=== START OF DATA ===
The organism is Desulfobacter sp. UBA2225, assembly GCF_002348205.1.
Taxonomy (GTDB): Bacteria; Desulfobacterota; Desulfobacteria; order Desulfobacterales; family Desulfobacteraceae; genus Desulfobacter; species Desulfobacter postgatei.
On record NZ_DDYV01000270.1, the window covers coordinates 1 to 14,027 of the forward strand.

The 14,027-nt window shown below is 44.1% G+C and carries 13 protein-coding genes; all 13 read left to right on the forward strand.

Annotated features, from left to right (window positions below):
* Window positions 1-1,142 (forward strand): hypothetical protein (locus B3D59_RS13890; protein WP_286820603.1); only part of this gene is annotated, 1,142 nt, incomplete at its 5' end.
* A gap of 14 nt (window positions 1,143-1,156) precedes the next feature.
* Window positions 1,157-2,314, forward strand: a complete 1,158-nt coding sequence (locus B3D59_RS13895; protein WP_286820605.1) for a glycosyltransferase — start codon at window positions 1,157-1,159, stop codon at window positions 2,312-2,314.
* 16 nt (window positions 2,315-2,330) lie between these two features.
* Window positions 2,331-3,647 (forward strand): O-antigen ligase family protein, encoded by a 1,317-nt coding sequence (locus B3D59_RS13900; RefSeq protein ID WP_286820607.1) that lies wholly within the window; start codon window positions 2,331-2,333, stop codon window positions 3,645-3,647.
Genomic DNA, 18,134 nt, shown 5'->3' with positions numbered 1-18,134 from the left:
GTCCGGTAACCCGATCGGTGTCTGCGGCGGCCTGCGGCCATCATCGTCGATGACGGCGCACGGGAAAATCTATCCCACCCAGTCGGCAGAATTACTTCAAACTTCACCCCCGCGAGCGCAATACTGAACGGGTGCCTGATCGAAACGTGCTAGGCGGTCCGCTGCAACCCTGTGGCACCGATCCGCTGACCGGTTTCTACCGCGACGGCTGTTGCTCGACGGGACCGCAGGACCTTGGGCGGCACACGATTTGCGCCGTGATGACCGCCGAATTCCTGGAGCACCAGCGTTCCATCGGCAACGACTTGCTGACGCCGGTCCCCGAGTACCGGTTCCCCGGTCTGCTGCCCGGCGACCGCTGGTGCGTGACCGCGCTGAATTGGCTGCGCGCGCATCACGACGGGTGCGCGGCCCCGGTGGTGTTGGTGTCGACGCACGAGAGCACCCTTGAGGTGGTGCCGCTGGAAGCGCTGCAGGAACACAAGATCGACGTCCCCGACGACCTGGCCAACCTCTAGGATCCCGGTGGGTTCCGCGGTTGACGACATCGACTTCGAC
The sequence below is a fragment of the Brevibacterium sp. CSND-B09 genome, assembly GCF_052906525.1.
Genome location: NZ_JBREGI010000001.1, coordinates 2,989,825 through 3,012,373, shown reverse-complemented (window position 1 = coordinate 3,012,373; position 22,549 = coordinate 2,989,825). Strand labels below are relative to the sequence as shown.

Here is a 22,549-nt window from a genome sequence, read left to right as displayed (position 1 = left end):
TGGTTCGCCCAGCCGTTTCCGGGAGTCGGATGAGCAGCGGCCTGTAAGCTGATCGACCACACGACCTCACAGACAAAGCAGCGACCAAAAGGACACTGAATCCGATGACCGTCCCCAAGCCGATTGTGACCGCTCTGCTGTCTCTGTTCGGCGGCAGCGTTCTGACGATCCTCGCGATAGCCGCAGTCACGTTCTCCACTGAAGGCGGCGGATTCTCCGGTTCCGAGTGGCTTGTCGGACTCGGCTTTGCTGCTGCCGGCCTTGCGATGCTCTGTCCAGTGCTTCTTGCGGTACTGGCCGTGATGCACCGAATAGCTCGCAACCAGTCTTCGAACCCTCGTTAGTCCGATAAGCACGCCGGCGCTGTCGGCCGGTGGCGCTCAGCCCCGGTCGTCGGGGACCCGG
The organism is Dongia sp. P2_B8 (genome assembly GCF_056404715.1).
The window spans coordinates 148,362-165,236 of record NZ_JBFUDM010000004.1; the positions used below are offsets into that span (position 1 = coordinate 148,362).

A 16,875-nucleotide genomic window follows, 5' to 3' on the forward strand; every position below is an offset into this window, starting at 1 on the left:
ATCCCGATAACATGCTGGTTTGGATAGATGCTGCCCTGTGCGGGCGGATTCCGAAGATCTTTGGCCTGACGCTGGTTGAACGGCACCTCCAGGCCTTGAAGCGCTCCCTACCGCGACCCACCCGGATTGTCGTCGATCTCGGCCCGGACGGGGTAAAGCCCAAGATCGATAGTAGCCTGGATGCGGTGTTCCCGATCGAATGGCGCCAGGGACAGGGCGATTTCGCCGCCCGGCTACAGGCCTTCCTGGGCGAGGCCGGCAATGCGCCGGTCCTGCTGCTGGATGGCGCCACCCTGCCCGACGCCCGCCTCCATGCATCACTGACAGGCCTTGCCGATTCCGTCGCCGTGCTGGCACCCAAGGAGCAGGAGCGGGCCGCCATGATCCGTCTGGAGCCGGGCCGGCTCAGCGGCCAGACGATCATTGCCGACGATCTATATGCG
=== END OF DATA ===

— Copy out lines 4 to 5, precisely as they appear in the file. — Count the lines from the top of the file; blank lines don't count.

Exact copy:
The 14,027-nt window shown below is 44.1% G+C and carries 13 protein-coding genes; all 13 read left to right on the forward strand.

Annotated features, from left to right (window positions below):